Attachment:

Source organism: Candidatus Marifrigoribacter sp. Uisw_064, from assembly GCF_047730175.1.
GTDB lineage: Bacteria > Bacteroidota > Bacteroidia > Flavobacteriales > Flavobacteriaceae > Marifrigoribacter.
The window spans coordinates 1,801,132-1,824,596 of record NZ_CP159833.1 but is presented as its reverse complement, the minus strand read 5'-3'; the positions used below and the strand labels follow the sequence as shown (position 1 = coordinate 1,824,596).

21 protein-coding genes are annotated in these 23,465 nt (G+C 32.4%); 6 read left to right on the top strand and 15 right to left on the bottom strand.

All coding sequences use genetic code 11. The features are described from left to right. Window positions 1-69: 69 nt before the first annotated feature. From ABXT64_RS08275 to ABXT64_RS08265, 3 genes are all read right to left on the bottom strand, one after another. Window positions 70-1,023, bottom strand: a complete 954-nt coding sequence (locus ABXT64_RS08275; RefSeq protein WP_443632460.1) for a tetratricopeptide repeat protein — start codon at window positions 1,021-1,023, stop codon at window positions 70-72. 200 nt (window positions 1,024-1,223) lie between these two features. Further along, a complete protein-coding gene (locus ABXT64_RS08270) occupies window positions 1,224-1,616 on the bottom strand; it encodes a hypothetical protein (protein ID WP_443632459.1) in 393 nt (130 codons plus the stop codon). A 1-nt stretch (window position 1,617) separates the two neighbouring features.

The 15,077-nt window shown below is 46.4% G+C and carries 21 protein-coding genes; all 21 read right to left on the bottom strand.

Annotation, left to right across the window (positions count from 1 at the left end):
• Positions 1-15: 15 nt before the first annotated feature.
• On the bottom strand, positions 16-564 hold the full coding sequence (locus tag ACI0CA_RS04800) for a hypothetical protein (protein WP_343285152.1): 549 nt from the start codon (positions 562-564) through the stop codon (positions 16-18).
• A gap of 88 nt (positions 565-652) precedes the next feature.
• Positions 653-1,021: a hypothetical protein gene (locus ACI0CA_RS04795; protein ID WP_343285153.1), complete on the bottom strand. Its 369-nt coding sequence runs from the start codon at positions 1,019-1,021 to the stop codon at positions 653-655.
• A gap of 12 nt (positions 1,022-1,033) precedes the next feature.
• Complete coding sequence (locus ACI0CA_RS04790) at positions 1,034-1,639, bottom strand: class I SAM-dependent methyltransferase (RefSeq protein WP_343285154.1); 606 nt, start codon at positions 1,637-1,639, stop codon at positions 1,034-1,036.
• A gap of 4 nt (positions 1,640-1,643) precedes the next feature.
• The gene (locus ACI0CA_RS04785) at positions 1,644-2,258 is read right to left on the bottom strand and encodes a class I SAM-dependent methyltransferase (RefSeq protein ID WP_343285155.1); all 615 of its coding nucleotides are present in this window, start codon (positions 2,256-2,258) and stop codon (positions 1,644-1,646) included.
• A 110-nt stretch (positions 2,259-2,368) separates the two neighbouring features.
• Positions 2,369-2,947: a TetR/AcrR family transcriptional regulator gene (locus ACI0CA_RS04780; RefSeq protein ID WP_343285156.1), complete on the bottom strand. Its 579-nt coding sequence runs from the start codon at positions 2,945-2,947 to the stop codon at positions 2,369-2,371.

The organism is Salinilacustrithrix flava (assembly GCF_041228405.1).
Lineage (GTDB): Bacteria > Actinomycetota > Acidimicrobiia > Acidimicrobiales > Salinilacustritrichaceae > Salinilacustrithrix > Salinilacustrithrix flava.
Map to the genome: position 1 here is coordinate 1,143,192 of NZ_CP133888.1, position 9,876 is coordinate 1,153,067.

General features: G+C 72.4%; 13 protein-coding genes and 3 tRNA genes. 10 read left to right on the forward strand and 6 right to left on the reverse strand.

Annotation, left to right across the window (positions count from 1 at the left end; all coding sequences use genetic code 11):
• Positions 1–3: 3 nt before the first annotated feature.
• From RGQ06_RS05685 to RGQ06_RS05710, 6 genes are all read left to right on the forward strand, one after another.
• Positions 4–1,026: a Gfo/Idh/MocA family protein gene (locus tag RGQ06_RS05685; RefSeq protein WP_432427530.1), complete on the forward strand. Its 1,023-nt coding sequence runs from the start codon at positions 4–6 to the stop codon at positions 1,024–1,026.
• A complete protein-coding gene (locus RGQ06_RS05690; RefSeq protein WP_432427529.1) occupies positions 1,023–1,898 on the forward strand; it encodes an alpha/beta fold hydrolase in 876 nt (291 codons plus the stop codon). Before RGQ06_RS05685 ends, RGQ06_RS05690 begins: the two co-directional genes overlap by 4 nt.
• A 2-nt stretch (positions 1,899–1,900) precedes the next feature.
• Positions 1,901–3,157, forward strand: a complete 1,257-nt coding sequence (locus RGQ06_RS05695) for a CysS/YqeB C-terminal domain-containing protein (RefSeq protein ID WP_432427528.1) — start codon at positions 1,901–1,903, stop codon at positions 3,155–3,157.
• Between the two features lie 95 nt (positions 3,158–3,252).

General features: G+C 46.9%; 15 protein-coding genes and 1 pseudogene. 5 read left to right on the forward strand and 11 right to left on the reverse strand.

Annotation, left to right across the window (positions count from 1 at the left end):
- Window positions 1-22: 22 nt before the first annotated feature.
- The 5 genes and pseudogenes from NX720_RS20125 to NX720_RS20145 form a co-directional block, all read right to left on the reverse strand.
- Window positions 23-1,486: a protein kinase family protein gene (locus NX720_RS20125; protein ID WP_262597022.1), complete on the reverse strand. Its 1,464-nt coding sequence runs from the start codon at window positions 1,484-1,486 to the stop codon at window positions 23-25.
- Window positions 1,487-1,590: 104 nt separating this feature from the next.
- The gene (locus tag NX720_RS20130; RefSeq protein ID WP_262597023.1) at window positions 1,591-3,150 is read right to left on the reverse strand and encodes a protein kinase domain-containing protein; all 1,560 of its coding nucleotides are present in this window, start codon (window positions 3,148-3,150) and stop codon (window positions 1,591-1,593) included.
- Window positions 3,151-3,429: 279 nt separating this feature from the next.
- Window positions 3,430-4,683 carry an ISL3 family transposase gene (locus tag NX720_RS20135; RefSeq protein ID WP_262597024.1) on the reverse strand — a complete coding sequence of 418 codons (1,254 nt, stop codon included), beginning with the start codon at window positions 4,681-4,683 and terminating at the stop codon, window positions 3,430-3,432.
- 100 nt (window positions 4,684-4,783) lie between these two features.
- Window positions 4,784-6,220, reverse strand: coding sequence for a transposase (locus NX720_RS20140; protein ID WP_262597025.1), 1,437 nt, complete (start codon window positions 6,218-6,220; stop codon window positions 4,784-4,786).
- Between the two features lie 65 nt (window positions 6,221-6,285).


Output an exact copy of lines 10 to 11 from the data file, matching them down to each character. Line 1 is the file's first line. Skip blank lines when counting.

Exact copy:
• A gap of 88 nt (positions 565-652) precedes the next feature.
• Positions 653-1,021: a hypothetical protein gene (locus ACI0CA_RS04795; protein ID WP_343285153.1), complete on the bottom strand. Its 369-nt coding sequence runs from the start codon at positions 1,019-1,021 to the stop codon at positions 653-655.